Desoto State Park expands 157 acres, protecting Desoto Falls

Desoto Falls
Desoto Falls at Desoto State Park. Photo via Pat Byington for Bham Now

Nature and waterfall lovers rejoice!

Earlier this month, the Alabama Department of Conservation and Natural Resources successfully expanded Desoto State Park by 157-acres. The additional land protects critical habitat along Little River and maintains the pristine natural beauty of the popular DeSoto Falls area.

Located on a ridge along Lookout Mountain, eight miles from Fort Payne, Alabama, Desoto State Park was ranked as the fifth-most visited natural destination in 2020,by the Alabama Department of Tourism,

“The Alabama State Parks system is dedicated to preserving natural areas of our state, and that’s exactly what this land purchase accomplishes,” said Alabama Department of Conservation and Natural Resources Commissioner Chris Blankenship in an Outdoor Alabama news release. “DeSoto Falls is one of Alabama’s true natural wonders, and we keep it that way by preserving the area for future generations to enjoy.”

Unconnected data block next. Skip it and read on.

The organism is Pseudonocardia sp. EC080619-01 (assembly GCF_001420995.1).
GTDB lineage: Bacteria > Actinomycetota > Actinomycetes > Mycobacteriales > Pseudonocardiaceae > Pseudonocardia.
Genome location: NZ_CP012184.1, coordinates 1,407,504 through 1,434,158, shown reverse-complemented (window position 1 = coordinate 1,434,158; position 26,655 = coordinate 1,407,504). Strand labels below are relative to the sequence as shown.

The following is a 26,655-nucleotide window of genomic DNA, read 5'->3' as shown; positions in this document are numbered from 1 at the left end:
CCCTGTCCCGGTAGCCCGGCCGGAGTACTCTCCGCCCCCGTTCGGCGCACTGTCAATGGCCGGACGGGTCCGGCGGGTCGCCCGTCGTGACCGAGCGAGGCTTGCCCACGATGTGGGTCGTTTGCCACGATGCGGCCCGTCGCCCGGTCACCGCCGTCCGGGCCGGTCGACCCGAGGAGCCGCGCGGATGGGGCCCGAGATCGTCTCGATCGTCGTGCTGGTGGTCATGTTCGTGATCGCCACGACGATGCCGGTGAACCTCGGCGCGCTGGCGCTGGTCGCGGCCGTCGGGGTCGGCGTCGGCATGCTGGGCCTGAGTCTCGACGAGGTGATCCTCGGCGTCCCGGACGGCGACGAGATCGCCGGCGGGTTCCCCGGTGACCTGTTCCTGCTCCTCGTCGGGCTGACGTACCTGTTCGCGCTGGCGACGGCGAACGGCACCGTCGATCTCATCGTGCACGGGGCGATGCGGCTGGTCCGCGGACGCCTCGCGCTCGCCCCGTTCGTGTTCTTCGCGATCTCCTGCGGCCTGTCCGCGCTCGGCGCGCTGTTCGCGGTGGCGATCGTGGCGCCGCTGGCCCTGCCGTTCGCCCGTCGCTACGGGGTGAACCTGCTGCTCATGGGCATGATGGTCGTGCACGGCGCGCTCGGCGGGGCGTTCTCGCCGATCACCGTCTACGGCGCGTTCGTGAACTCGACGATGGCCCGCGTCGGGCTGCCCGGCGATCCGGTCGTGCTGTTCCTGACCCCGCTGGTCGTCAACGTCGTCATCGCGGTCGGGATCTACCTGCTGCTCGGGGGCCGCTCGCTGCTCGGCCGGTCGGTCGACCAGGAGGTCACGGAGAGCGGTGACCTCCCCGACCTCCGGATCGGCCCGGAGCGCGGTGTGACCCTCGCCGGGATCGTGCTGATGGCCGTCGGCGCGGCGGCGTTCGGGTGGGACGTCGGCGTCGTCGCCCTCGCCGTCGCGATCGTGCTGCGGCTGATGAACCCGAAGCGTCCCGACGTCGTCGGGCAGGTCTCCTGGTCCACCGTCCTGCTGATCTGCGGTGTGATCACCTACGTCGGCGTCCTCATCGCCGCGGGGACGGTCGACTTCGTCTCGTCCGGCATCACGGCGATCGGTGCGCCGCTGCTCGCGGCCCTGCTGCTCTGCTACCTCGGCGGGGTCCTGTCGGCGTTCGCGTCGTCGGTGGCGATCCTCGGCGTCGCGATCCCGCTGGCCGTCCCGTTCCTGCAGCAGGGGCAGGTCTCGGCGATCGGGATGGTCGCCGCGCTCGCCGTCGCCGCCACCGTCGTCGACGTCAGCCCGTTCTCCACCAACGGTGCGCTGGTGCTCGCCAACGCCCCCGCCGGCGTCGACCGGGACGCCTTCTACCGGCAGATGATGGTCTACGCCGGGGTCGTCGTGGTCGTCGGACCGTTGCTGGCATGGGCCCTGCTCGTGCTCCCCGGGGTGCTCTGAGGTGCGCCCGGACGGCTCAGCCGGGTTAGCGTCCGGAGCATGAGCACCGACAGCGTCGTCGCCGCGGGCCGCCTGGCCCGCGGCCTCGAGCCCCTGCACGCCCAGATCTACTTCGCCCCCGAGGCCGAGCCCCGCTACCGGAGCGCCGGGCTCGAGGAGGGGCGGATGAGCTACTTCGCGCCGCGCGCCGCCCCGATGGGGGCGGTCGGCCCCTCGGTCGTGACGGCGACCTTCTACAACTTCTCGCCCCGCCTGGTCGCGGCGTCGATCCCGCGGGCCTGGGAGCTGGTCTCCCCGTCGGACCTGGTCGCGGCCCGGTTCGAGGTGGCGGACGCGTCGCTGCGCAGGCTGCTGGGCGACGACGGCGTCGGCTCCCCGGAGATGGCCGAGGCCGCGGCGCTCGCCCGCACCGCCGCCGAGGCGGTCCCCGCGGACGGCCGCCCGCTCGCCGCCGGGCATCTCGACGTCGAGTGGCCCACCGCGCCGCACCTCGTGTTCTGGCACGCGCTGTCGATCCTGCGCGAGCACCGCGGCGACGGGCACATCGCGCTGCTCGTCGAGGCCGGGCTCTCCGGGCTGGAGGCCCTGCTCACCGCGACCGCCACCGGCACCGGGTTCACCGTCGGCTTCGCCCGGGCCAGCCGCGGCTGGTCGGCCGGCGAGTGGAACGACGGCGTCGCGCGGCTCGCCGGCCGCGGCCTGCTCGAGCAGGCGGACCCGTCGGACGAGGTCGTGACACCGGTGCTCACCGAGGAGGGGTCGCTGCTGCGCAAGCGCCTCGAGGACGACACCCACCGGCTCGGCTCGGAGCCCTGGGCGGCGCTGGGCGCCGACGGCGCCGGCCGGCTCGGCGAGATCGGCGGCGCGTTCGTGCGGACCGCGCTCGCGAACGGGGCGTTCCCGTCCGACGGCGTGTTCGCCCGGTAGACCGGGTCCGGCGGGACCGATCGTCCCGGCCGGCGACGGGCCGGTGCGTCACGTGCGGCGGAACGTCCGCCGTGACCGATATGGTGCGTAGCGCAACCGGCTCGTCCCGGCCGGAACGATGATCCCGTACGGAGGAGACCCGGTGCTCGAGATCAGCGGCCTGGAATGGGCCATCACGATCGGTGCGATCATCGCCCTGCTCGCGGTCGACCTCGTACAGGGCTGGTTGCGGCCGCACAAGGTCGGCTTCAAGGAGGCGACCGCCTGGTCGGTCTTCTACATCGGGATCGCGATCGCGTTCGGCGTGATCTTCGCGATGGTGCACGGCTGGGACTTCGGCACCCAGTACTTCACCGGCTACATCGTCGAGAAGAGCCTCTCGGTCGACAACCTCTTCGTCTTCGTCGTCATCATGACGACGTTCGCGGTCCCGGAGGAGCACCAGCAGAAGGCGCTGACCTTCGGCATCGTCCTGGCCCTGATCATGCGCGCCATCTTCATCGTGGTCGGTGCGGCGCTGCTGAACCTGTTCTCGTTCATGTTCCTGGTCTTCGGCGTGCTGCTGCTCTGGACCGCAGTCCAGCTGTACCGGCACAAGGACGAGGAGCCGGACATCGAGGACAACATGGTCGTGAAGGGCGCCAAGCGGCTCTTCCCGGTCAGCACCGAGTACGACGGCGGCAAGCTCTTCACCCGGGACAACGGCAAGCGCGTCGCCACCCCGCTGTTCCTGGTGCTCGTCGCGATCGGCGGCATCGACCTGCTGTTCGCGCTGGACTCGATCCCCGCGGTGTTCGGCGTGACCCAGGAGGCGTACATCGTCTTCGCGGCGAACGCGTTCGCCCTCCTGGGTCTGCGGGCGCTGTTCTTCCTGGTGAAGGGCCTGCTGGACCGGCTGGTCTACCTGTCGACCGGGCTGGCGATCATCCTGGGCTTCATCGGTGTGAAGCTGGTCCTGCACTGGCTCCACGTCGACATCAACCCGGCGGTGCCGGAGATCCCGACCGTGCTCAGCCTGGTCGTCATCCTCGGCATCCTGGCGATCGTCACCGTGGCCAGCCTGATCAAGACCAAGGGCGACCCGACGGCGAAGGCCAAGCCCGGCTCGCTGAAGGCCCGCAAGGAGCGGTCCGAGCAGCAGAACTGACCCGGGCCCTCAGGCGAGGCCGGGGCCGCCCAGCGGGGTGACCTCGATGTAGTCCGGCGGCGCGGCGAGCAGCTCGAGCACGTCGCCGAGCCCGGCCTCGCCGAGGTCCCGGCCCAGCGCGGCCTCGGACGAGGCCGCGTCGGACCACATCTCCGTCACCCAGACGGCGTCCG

Little River West Fork Tract

The land acquisition is called the Little River West Fork Tract. It secures more than 1,000 feet of frontage along Little River, enhancing public access to the waterway above the falls. The purchase supports the park’s mission to enhance public recreation and interpret the natural environment. The tract compliments the state ownership of land at DeSoto Falls, as well as those of nearby Forever Wild property along the West Fork of Little River.

Limiting development along the west fork of Little River also helps the nearby Little River Canyon National Preserve, which is located downriver from the park, and protects the natural scenery on Lookout Mountain.

Park Numbers Grow

Desoto Falls
Desoto Falls. Photo via Pat Byington for Bham Now

Recent expansion of the state park could not have come at a better time. In 2019, the popular Desoto welcomed 184,000 visitors. In 2020, attendance at the park grew over a third topping 289,000.

“I know how much Little River and DeSoto State Park mean to the people of northeast Alabama,” said Alabama House Majority Leader Nathaniel Ledbetter (R-Rainsville). “It’s a source of pride because of its natural beauty, and it’s also a huge driver for economic development because it draws so many tourists to the area. I’m proud of the foresight shown by the Department of Conservation and Natural Resources for preserving this amazing property so all Alabamians and tourists visiting our state can enjoy it for years to come.”

In the News

Alabama State Parks are riding a wave of popularity. Despite the COVID-19 pandemic,Alabama’s State Parks set visitation records in 2020. This year, the Alabama Legislature passed a constitutional amendment to fund renovations at the parks. Approval of the $85 million bond will be considered by a vote of the people in 2022.

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Pat Byington
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